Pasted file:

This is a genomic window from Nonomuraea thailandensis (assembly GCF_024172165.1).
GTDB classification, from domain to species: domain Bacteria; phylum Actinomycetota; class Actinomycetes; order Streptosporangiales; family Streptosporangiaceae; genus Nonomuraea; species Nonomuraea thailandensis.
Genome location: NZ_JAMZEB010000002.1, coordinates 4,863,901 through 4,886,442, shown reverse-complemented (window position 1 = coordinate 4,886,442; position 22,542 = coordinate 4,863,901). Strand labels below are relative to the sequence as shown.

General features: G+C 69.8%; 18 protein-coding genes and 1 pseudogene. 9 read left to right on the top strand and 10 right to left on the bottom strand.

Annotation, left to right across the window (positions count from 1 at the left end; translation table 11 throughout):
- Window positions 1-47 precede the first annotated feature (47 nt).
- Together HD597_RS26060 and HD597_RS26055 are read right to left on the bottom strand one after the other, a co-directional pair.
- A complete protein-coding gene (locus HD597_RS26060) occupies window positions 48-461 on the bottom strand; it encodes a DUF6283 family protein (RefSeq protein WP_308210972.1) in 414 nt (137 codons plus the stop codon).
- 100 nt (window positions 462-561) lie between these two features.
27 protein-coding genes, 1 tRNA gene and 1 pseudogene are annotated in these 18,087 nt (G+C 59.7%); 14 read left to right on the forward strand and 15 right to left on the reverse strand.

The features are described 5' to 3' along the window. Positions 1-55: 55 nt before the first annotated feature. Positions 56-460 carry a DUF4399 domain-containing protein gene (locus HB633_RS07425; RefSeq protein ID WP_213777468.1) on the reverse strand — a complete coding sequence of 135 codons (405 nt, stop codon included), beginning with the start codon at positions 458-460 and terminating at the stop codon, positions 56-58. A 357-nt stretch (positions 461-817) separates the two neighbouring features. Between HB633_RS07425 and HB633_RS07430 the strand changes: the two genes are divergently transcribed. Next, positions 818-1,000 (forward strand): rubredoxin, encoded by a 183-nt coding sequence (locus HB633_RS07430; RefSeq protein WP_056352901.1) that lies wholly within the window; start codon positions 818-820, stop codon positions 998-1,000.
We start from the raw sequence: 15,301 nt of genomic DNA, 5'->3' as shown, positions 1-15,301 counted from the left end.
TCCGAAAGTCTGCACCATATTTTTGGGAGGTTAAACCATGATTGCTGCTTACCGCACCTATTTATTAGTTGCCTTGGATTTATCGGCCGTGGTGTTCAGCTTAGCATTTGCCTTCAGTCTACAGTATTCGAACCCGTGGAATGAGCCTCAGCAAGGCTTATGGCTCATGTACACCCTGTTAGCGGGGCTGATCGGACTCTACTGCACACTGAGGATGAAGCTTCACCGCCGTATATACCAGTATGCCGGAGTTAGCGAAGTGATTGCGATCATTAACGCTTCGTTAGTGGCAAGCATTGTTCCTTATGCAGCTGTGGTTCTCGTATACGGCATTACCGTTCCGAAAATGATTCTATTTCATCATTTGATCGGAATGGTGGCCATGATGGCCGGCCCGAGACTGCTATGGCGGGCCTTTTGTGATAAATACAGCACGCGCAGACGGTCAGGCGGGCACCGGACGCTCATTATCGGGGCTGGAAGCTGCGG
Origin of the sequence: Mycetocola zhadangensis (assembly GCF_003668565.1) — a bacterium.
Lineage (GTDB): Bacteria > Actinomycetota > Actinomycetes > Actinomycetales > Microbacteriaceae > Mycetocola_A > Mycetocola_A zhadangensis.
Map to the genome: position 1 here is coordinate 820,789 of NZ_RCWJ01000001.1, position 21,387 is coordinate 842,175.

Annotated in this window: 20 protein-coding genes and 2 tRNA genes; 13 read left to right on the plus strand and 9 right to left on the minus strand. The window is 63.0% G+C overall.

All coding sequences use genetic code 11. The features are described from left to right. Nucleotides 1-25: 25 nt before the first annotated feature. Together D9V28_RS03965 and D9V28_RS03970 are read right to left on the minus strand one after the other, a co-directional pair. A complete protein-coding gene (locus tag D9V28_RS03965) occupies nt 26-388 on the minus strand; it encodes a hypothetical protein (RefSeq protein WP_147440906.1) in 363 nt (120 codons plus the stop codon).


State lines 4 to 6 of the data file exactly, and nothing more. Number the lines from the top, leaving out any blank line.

General features: G+C 69.8%; 18 protein-coding genes and 1 pseudogene. 9 read left to right on the top strand and 10 right to left on the bottom strand.

Annotation, left to right across the window (positions count from 1 at the left end; translation table 11 throughout):
- Window positions 1-47 precede the first annotated feature (47 nt).